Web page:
“I thought it was pretty obvious that it would have to be a PTC rather than an interview if we were to successfully sell ourselves to the viewers in such a short timespan, so I harvested a load of juicy anecdotes from a bunch of bouncers and turned those into a script which ended with about six of them carrying me off camera. I was unaware of what the other two were up to, and later found out they’d chosen to interview people from worthy causes represented at the festival.
“Anyway, I got almost half the votes, so was declared the winner at the end of the show.”
Ward’s first live story on the programme was about the Death Penalty.
“Network 7 was brilliant for pioneering viewer interaction, and viewers were regularly asked to vote on a range of issues. That week it was the death penalty and whether a particular Death Row inmate –whom we had a live satellite link with – should die. I was handed the London, studio-end of things. It was incredibly nerve-racking. My first piece-to-camera – at the top of the two-hour programme – was a two—and-a-half-minute walking/talking shot – an eternity in TV time – referring to various modes of capital punishment – all without autocue.”
Ward was soon a star, part of the Network 7 gang who turned up Café de Paris and Groucho’s, but while it made him “feel famous”, he was well aware that it “didn’t mean the public necessarily liked you or thought you were any good at your job.”
Janet Street-Porter went onto to win a BAFTA for Network 7 and was then appointed head of “yoof” TV at the BBC, where she appointed ward as one of the main faces on her new series Reportage – the BBC’s version of Network 7.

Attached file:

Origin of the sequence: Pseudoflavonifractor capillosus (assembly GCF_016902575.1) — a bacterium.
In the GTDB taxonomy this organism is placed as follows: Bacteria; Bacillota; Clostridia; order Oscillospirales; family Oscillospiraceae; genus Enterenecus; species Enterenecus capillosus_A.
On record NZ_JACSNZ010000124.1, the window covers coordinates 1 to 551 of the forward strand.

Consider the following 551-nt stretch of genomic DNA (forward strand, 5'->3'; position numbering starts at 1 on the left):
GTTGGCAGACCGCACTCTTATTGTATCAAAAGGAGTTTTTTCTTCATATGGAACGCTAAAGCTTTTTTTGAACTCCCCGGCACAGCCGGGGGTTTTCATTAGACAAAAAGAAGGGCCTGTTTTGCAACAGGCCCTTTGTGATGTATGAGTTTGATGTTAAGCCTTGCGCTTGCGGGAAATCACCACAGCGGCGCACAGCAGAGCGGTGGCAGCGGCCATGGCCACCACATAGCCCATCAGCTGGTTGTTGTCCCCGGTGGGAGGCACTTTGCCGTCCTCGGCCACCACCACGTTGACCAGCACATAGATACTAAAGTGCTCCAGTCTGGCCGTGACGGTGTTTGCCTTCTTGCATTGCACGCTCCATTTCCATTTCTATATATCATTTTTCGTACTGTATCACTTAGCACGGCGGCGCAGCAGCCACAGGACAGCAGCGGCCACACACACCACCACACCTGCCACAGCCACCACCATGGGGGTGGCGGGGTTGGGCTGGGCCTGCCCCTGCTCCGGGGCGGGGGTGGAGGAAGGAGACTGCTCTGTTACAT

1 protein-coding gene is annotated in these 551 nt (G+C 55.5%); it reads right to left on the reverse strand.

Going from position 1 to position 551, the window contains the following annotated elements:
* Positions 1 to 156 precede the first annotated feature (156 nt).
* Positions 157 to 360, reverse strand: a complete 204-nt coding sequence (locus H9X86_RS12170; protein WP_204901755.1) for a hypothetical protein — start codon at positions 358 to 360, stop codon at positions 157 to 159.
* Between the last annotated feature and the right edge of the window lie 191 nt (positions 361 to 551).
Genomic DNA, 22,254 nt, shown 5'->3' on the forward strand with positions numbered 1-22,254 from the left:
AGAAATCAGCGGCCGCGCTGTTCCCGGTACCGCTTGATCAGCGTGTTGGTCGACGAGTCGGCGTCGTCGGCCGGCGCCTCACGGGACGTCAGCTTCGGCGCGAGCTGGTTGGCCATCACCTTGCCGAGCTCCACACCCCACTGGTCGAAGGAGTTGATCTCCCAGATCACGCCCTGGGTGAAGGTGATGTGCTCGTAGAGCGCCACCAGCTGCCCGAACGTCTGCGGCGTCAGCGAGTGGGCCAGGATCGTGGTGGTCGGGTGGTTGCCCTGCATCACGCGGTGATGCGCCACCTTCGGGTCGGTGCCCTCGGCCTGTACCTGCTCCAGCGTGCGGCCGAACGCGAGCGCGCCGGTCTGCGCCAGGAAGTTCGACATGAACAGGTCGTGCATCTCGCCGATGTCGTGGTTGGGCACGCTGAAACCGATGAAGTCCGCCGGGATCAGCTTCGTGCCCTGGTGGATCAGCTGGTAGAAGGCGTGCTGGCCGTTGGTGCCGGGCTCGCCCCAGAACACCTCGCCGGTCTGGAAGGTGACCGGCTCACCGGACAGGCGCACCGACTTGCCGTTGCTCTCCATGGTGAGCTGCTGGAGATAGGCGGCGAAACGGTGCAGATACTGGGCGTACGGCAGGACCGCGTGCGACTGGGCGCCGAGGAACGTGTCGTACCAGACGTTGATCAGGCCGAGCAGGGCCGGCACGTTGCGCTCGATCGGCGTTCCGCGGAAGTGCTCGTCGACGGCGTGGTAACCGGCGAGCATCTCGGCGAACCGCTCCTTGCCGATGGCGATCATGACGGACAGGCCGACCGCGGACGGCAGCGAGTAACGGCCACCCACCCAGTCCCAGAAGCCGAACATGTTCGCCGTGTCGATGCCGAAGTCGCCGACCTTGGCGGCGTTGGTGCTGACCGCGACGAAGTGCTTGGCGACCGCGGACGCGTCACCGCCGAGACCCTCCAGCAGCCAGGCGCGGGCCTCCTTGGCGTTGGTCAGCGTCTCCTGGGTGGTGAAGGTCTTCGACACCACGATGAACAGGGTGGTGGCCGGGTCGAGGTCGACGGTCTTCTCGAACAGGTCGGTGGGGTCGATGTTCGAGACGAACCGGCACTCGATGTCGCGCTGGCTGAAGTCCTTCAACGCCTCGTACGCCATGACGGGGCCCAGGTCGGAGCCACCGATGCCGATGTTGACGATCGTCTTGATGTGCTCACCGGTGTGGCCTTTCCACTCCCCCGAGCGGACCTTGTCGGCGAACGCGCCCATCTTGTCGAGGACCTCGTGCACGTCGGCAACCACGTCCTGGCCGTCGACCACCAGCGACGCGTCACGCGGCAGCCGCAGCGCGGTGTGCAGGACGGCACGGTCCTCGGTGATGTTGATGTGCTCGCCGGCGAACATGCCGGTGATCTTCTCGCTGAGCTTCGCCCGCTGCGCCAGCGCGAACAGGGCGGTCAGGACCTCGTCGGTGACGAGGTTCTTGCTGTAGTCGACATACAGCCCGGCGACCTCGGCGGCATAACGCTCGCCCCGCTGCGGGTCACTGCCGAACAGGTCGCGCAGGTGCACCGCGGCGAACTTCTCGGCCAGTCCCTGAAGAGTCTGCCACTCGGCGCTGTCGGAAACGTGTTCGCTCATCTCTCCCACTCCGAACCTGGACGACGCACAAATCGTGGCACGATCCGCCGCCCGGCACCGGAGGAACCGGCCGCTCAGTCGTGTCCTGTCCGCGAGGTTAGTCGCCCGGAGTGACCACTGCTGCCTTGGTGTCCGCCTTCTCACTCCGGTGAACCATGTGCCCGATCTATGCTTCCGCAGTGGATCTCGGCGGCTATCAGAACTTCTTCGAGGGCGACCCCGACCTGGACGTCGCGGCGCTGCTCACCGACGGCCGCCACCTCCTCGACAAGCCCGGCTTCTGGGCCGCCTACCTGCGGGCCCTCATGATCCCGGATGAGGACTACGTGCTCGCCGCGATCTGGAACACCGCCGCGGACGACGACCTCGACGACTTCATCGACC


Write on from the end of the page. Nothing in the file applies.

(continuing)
“I got all the big gigs – hosting a live studio discussion between British and Russian teenagers from Moscow (this was 1988, time of Glasnost and Perestroika) and being sent to do stuff in Australia. She’d also given Sankha Guha and Magenta de Vine their big breaks on Rough Guides.
“At the end of the first series of Reportage, she offered me a job as the third presenter on Rough Guides, the idea being that I, as a gobby Scouser, would put the “rough” into the programme alongside the smoothness of Sankha and Mags.
“I thought about it and was quite excited, but in the end didn’t really fancy flying several times around the world economy class (that’s how they did it, with free or cheap flights blagged from airlines), so declined.”
Instead Trevor took a succession of freelance presenting jobs for the likes of Thames TV and TVS. By 1990 he decided television was:
“…the most over-rated medium going – a view I still hold – and decided to do VS0. In September 1991 I flew out to Guyana for a stint with a quasi-governmental agency giving out grants to worthy causes.”
It looked like the glittering career was over, but Ward’s life was about to shift back to journalism.
“In late 1992 or early 1993 I got a call out the blue from a complete stranger who claimed he was putting together a new type of men’s magazine. This was James Brown. A mutual friend had mentioned to him a saloon bar story of mine involving me travelling around Mexico alone, a one-night stand and a man-eating shark. James wanted a different type of travel writing in his mag, more Hunter S Thompson than Judith Chalmers, and I duly obliged with my story for his first issue.
“Thus was forged the start of a great relationship. I was living back up in Liverpool at the time, so just worked for Loaded on a freelance basis. I managed to persuade James to send me to all the places I’d wanted to go – including a return visit to Mexico where I became one of the first foreign journos to meet the Zapatista rebels. After a two-day solo hike through the jungle I got photos of a load of heavily armed, masked guerrillas reading copies of Loaded with Elle MacPherson on the cover, and a shark-diving trip off San Diego.”
Loaded was the “original lads’ mag”, with the tag line, “For men who should know better”. Under Brown’s editorship the magazine was a kick in the balls to the publishing industry in 1990s, reaching a circulation peak of 457,318 in 1998, and inspiring a host of lesser imitations.